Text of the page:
plural nounchiefly British
Children who are less than five years old, especially those who are not in full-time education: existing provision for under-fives is generally inadequate [as modifier]: under-fives facilities
More example sentences
- Admission costs £4 for adults, £3 concessions, £1 for children aged five to 15 and under-fives free.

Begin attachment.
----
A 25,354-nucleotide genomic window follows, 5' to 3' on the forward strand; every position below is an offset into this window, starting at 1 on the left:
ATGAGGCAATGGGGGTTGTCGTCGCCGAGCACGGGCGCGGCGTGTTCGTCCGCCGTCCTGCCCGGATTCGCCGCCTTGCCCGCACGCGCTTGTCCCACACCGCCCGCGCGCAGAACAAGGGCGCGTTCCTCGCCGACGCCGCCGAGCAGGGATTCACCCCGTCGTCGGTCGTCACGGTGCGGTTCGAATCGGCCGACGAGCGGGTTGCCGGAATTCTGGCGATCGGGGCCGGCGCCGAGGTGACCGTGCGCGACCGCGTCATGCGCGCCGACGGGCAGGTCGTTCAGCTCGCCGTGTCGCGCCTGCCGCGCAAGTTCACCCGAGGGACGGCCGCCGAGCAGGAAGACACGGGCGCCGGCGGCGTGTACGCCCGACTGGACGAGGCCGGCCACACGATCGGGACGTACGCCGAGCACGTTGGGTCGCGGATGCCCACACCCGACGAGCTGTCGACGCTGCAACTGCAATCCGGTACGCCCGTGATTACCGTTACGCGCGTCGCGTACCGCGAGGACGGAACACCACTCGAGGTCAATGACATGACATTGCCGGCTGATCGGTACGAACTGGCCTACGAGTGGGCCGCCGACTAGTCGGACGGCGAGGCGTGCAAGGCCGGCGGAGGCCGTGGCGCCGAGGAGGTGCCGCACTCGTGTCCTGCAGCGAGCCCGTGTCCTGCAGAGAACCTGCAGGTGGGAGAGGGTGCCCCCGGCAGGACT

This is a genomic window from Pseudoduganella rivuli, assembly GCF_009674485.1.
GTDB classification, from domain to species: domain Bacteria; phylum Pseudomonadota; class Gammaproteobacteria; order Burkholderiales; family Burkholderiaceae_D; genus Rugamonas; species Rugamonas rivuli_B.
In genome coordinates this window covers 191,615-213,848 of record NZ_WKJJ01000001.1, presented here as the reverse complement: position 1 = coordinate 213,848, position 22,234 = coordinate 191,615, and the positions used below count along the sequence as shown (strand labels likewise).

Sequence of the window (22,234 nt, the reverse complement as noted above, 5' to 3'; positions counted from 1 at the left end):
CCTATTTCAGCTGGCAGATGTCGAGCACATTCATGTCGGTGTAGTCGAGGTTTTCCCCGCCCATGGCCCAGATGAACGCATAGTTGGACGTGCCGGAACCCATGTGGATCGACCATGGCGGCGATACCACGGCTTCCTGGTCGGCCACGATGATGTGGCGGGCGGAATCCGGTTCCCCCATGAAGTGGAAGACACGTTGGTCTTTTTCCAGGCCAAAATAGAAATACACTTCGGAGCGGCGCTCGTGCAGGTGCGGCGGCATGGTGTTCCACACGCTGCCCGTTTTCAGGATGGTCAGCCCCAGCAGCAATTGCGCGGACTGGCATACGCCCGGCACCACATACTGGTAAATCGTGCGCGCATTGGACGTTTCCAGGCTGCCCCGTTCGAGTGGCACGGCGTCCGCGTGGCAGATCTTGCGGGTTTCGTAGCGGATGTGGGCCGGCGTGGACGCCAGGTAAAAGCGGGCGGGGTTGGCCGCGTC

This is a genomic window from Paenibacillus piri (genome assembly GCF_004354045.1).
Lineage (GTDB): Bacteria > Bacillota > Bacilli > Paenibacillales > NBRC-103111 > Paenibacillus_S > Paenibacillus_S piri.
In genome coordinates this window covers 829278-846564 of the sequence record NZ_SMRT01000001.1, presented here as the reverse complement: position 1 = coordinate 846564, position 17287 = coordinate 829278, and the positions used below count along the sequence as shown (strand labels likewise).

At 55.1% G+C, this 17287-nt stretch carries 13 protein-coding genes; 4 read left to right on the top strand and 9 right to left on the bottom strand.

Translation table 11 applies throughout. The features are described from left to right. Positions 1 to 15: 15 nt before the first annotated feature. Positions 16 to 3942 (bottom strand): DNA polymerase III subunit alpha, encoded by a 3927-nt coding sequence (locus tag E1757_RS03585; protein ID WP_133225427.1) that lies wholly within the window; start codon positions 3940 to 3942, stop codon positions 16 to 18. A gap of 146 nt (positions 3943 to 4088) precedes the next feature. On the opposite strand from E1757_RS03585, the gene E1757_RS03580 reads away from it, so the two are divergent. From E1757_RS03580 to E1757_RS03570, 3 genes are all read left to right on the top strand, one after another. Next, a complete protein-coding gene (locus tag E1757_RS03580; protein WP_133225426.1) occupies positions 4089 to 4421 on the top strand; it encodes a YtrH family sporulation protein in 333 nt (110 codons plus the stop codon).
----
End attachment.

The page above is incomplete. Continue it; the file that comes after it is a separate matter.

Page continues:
- Its innovative nursery school programme has taken the orchestra to around 24,000 under-fives in the past five years alone.
- In the old days, there was very little investment in the under-fives but now nursery education is helping them develop more and more.
For editors and proofreaders
Line breaks: under-fives
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